The  Shakespeare Scene Festival will be held on March 13-14, 2014.  Here’s what Dr. McAbee posted for wide circulation: The annual Shakespeare Scene Festival will be held in UALR’s University Theater (in the Center for Performing Arts) on Thursday March 13 and Friday March 14, 9:30am-12:30pm both days. Join the audience and encourage others to drop by as schedules permit.

The Shakespeare Scene Festival brings students from central Arkansas schools to campus to celebrate learning through the performance of Shakespeare. The festival is sponsored by the UALR Departments of English and Theater & Dance. It was founded by Roslyn Knutson in 1998 and inspired by a workshop at the Folger Shakespeare Library.

This year will feature 15 different performances and the players will range from 5th graders to high school seniors. We’re expecting around 600 students over the two days of the festival, so come join the fun!

To see a schedule of performances and to find out more about the festival, please visit ualr.edu/shakespeare. Questions should be directed to the festival’s director, Dr. Kris McAbee, at kxmcabee@ualr.edu.

The Shakespeare Scene Festival is FREE and OPEN to the public.

NEW COOPER SUCCESS AWARDS

The Cooper Honors Program is pleased to announce the creation of the Cooper Success Awards.  These two awards are $2500 each for the coming academic year and are open to all English majors.

The Cooper Success Award is granted to a full or part-time student who is currently taking at least six hours and who has a declared major in English. To be eligible, applicants must have at least a 3.0 grade point average in English. Financial need and potential for academic success will be strongly considered. If all other things are equal, financial need will be the deciding factor.

Applicants should submit a typed essay of no more than 600 words discussing your personal and academic goals and explaining how the Cooper Success Award will help you achieve those goals. Applicants should also specifically address the issue of financial need.  For financial need to be considered, a completed FAFSA (Free Application for Federal Student Aid at http://www.fafsa.edu.gov) is required. Award application forms are available in the English Department, Stabler Hall 501, and all materials should be submitted by Monday, March 31, 2014 to the Department of English, Stabler Hall 501.

SPRING COLLOQUIUM: DATE AND VENUE CHANGE

The Spring Cooper Colloquium will be held 11:00am to 2:00pm on Thursday, May 8 in DSC Meeting Room C.  This is a break from past years when the colloquium was held on Friday.  The Cooper Picnic will still be on Friday, May 9 at Murray Park, catering provided by Homer’s.  Both events are FREE and OPEN to English students, their friends, and family.

At this year’s colloquium we expect to have 8 students discussing their Cooper Projects.  Come out, have lunch, and celebrate the great work being done by our Cooper Honors graduates.  This year’s presenters include Nikki Ackerman, Delilah De Vary Ashcraft, Caitlin Love, Matt Quin, Zach Roberson, Lucas Rudd, Brandi Schroeder, and Breana Steele.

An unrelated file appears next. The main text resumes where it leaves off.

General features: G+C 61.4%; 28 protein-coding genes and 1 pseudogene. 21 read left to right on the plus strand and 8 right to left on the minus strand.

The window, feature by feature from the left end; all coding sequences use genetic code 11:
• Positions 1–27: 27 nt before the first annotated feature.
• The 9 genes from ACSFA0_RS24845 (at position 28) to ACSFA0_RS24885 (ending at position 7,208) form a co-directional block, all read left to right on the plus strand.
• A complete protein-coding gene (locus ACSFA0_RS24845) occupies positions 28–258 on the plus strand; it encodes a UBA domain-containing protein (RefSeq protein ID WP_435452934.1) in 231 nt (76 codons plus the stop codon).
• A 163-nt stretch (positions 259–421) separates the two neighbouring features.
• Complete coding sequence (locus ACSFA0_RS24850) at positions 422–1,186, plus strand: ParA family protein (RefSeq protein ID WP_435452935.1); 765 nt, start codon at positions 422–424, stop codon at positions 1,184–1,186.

UPCOMING COOPER SEMINAR

In Fall 2014, Prof. Kris McAbee will offer a Cooper seminar on “Revenge.”  Here’s what she says about it:  This course will interrogate the nature of revenge as a thematic device. We will ask, “What are the elements of revenge? What differentiates revenge from justice? What do we learn from revengers and their quests?” Beginning with Greek tragedies, we will then work through a survey of revenge-oriented texts from the sixteenth century to the present day, representing a range of genres including drama, broadsides ballads, opera, prose fiction, and film. Among selections developed by the class, texts will include: Euripides’s Medea, Seneca’s Thyestes, Kyd’s The Spanish Tragedy, Ford’s ‘Tis a Pity She’s a Whore, Mozart’s Don Giovanni, Dumas’s Count of Monte Cristo, and Park Chan-Wook’s 2003 film, Old Boy.  For more information contact Dr. McAbee at kxmcabee@ualr.edu.

As always, if you have any problems with the page, see any errors, or have any news, please contact Doc Yoder at rpyoder@ualr.edu.

Cooper Broadsheet: February 2014

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A SOMEWHAT BELATED WELCOME BACK

We are into the 4th week of classes, so I know I’m late in welcoming everyone back for the  Spring Semester.  With the university restructuring, the revision of the core curriculum, and some new Cooper policies, we have been pretty busy.  So, on with it:

NEW STIPEND APPLICATION OPPORTUNITY

In the Fall semester the Cooper Program began to offer a new opportunity for students to apply for Cooper stipends.  In the past the Cooper Program accepted applications for stipends only at the end of Spring semester.  In Fall 2013 we began to accept stipend applications at the end of fall semester as well.  The Cooper Program is happy to announce that Rebecca Chism, Lizzie Ferguson, and Scott Bollen have joined the ranks of Cooper stipend holders.  Cooper stipends are $1300 per semester, renewable for a total of 4 semesters.  Stipends are awarded on a competitive basis, and applications are due on Consultation Day of Fall or Spring semester.  You can check out the Cooper Program website, with instructions on how to apply here.  You can also contact Doc Yoder for more information at rpyoder@ualr.edu

COOPER LECTURE SERIES